Another Possible Korean Scenario: A Unified But Still Nuclear Peninsula, by Gilberto Villahermosa

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Speculation is growing in the global analytic community that it’s possible the two Koreas have begun moving toward what may be their own independently arrived at reconciliation. If that’s true, it means they’re engaging in a kind of diplomatic subterfuge for the benefit of the international community, while together they’re also secretly engaging in what amounts to unification talks conducted at the highest political and military levels. 

If those speculations are correct, there would be four general prerequisites needed for a self-unified Korea to be successful. 

First, a general amnesty would need to be declared for Kim Jong-un and all members of his regime for the crimes they’ve committed against the Korean people, both North and South. 

Second, some major role for Kim – who wants to go down in history as the unifier of Korea – would need to be created in the newly unified nation. He would also require a guarantee in regard to his long-term security against any attempts by the West to bring him to justice for his crimes.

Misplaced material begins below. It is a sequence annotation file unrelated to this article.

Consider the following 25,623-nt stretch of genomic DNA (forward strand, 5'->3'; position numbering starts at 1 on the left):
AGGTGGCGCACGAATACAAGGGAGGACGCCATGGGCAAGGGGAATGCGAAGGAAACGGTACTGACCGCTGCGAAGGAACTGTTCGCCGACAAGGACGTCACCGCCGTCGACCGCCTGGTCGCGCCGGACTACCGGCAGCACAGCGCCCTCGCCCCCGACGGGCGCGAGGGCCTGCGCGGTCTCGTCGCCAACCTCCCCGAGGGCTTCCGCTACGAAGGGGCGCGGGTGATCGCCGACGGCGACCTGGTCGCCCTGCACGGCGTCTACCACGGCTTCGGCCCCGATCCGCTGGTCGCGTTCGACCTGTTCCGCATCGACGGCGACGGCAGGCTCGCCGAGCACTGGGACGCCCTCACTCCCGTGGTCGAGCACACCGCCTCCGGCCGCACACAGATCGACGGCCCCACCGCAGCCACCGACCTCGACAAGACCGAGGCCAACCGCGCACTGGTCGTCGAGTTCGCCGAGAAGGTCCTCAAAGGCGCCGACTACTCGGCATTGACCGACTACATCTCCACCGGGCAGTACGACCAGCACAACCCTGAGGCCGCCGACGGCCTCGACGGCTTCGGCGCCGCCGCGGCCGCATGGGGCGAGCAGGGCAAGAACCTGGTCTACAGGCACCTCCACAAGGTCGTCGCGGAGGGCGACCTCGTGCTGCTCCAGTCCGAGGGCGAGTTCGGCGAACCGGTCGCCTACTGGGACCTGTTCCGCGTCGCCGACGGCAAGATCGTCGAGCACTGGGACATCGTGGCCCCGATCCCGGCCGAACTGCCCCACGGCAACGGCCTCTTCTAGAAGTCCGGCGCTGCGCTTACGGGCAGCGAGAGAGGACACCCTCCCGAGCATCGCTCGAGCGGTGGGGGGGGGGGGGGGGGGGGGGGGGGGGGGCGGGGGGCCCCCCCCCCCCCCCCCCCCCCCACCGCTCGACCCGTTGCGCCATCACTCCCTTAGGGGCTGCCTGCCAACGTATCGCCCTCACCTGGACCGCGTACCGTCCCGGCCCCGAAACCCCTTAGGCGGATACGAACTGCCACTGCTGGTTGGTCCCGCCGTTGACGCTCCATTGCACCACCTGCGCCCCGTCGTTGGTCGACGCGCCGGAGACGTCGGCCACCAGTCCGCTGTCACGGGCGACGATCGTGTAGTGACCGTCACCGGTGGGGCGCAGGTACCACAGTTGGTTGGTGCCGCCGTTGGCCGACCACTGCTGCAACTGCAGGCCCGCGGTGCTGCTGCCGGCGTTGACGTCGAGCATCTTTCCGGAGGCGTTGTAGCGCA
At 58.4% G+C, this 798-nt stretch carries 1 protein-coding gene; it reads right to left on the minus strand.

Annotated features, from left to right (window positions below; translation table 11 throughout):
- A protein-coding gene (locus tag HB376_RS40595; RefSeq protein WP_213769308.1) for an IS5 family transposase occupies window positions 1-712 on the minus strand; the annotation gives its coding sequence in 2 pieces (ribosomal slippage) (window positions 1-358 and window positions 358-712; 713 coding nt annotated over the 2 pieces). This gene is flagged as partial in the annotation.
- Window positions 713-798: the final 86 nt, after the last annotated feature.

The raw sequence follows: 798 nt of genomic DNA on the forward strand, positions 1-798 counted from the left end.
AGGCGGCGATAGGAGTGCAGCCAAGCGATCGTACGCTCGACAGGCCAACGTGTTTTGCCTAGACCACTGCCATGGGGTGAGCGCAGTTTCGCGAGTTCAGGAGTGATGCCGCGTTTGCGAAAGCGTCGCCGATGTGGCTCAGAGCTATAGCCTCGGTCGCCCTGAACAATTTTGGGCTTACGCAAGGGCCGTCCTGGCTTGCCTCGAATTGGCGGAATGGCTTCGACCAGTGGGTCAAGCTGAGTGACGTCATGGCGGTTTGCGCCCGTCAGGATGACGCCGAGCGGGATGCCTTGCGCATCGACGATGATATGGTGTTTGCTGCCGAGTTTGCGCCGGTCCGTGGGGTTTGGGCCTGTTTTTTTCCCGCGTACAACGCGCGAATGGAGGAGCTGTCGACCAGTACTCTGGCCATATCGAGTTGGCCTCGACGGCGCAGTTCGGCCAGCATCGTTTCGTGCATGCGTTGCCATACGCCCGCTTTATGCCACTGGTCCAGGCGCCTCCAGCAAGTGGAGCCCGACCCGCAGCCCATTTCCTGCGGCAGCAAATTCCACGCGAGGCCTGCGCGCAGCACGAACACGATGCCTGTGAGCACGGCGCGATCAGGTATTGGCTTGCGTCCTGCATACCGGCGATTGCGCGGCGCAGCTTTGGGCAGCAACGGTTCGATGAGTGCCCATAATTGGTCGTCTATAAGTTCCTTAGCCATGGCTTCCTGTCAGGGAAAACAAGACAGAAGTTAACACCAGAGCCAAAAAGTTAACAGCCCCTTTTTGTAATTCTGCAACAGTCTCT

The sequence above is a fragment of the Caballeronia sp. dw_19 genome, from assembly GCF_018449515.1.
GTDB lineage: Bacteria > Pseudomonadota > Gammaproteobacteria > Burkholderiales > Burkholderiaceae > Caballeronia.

Third, all US forces would need to depart the peninsula. 

Fourth, major economic investment in the North would have to be immediately and steadily forthcoming from South Korea, in order to facilitate full social, political and military integration over time.

In exchange for that Southern investment, the North would provide Seoul with a nuclear weapons arsenal. Nuclear technology as well as at least some of the North’s 60 nuclear warheads would be transferred south. The result would be a unified – but still nuclear – Korean peninsula. Those weapons would be used to ensure Korea’s independence and security regardless of the ambitions of China, Russia and Japan and the abrogation of American security guarantees.

South Korea is too well integrated into the global economy to be treated as a pariah state, and that would remain true of a newly unified peninsula. Just as the West has accepted a nuclear Israel, India and Pakistan, so too would it have to accept a nuclear Korea. 

Unification of the two Koreas would effectively depress their joined economies for a decade or more as costly restricting went on. There’s little doubt, though, the Korean people would work energetically to overcome all obstacles and move their unified country into becoming one of the leading economies of the world and a regional military powerhouse.